Far from being an innocent response to insulin resistance, hyperinsulinemia drives weight gain and metabolic disruptions, a new study says. Researchers who manipulated mice genes to limit their ability to make insulin found that lowinsulin mice did not become obese on a high-fat diet but actually burned more energy, with their white adipose tissue acting akin to brown fat.

“It’s a very clever experiment,” said C. Ronald Kahn, MD, a prominent insulin and diabetes researcher at Harvard Medical School who was not involved in the study. “I think it is a significant finding because it does challenge our concepts of what is the role of hyperinsulinemia in metabolic syndrome.”

Insulin Genes

Researchers at the University of British Columbia devised an approach to lowering insulin levels that avoids the pitfalls of previous studies that used drugs, with their unavoidable side effects. Th e researchers exploited the fact that mice have two insulin genes, and therefore four possible alleles. Insulin gene 1 is specific to the pancreas. Insulin gene 2 is like the human insulin gene, present in the pancreas and also in organs such as the brain and thymus.

Mice with both genes knocked out make no insulin and die in infancy, but those with just a single allele function relatively normally. Th e researchers controlled the amount of insulin their mice could make by knocking out the insulin 2 gene entirely, and then creating a line who were missing one allele of gene 1 and therefore genetically limited in the amount of insulin they could produce. Th e researchers then compared how the mice with both alleles vs. a single allele of the pancreas-source gene fared when fed a high-fat diet. That diet normally leads to obesity, hyperinsulinemia, diabetes, and other complications, and the mice with two alleles gained weight as expected.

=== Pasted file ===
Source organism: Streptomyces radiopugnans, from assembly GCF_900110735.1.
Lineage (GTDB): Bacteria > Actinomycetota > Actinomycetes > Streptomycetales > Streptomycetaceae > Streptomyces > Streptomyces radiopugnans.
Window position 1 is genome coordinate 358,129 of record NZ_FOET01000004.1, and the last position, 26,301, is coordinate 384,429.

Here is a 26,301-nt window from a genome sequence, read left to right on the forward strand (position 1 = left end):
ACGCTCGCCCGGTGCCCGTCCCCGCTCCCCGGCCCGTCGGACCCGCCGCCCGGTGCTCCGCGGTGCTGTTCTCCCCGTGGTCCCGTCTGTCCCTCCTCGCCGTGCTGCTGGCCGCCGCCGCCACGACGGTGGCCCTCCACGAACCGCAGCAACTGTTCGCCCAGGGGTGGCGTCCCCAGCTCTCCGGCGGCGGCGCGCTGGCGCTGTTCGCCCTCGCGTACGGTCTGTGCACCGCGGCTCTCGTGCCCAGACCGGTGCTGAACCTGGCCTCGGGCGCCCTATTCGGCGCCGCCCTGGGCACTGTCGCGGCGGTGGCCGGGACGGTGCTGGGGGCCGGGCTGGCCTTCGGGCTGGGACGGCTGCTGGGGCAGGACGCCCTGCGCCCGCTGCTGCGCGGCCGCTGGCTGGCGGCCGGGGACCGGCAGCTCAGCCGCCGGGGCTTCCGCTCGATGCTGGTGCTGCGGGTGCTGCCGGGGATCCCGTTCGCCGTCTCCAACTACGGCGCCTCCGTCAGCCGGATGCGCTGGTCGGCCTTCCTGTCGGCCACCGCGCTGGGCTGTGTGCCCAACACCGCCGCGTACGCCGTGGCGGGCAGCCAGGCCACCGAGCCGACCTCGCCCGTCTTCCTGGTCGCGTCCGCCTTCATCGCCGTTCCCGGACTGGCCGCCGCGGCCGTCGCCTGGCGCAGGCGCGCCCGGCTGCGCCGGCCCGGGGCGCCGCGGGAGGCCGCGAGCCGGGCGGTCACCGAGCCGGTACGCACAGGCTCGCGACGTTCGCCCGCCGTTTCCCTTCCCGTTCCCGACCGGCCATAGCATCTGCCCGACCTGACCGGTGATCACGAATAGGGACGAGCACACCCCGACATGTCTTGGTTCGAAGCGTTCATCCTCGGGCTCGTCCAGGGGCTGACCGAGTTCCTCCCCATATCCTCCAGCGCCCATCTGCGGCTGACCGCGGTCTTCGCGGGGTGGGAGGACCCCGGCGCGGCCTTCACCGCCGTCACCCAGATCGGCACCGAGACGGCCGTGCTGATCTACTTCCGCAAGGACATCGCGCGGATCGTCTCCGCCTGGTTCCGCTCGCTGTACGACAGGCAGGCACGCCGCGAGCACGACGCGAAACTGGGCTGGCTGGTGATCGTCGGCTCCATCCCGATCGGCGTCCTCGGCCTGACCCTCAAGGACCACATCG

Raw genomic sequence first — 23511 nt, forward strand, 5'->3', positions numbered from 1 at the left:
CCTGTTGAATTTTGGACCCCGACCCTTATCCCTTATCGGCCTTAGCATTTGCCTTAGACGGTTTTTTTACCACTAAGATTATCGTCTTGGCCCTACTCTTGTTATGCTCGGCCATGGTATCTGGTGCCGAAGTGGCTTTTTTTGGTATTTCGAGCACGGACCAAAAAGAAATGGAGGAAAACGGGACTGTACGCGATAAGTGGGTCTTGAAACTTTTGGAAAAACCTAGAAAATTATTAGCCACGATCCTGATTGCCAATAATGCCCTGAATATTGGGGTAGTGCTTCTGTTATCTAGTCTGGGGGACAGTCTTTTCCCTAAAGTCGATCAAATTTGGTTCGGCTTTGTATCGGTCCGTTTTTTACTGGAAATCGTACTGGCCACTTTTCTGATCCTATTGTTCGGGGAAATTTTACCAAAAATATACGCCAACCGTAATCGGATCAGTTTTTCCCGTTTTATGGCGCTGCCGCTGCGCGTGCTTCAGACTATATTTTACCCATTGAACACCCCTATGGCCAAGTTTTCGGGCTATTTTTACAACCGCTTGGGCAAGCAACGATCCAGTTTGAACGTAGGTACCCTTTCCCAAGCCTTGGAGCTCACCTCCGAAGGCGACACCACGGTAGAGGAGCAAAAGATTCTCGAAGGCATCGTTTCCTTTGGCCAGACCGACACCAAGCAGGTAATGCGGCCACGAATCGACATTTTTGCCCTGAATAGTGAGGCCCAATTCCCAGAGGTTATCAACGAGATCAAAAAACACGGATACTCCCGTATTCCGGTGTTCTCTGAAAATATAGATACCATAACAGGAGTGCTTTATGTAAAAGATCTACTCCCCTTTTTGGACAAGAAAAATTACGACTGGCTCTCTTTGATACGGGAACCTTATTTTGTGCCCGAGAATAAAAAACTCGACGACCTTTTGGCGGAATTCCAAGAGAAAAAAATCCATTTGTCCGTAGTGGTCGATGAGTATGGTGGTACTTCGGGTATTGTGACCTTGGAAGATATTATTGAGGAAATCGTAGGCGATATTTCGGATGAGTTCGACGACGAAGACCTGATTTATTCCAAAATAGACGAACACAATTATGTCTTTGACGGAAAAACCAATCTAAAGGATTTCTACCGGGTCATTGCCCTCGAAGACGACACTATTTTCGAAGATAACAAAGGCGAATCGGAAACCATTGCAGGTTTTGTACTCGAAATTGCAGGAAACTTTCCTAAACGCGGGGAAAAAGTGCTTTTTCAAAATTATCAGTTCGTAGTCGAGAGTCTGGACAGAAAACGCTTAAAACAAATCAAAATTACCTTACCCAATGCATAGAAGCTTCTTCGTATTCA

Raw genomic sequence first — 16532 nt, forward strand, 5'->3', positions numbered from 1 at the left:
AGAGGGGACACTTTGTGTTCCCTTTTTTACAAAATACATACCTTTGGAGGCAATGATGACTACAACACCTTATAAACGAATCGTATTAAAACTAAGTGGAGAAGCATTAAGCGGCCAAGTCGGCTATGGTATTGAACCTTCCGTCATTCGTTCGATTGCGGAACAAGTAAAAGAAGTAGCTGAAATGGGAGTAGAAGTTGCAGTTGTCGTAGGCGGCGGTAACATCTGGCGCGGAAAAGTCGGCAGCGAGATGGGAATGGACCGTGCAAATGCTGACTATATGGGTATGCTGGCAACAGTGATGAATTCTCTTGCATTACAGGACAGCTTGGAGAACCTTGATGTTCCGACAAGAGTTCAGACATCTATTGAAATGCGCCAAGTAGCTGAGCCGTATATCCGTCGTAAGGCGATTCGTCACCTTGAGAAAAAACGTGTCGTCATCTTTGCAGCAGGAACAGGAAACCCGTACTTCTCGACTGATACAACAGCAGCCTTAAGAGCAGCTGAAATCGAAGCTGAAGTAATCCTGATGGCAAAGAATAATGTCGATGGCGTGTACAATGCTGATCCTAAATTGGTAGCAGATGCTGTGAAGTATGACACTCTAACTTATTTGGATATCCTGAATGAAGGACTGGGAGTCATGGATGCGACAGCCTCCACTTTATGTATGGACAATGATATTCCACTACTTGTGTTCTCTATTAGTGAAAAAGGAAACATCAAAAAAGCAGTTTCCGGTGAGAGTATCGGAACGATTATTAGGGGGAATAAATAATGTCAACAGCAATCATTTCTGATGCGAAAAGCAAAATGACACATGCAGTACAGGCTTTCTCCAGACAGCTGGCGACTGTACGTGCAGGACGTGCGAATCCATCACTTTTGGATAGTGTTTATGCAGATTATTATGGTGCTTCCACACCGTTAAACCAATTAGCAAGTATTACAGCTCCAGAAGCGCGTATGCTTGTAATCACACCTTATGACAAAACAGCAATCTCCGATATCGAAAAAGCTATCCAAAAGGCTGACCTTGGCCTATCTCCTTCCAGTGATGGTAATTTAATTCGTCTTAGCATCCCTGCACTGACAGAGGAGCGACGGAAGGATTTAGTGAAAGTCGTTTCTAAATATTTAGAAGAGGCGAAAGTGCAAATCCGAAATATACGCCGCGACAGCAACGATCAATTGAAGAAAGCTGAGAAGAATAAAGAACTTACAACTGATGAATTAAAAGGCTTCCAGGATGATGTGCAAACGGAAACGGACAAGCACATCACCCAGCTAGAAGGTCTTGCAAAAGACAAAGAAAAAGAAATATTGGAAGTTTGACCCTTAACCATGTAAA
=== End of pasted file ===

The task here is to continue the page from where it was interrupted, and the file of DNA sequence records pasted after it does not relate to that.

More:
But the mice with only one allele did not. In addition to avoiding obesity despite consuming a similar amount of calories, they had less inflammation and less liver fat than the other mice. “These mice were healthy across the board; they didn’t accumulate fat in their livers, or any of their other not normally fat-storing tissues, like the regular high-fat mice do,” said lead author James Johnson, PhD, an associate professor of medicine at the University of British Columbia in Vancouver. “Their glucose levels are surprisingly normal given the fact they were missing three of the four insulin genes.”

New Finding on Energy Expenditure

The mice ate similar amounts of food, which raised the question of where the extra calories went in the mice that did not gain weight. To explore the molecular mechanisms involved in this phenomenon, the researchers designed a real-time polymerase chain reaction miniarray of 45 key metabolic, inflammatory, and insulin target genes. They were surprised to find that one of the major sets of genes upregulated in the white adipose tissue of the haploid mice increased the activity of uncoupling proteins—mitochondrial proteins associated with burning energy in brown adipose tissue. This process has been referred to as “browning” of white fat.

“High insulin programs the white fat to really hold onto its nutrients and not burn any of them,” Johnson told Endocrine News. “If you can reduce the hyperinsulinemia, you have an upregulation of these uncoupling proteins, which will burn energy and increase energy expenditure, with no difference in food intake.”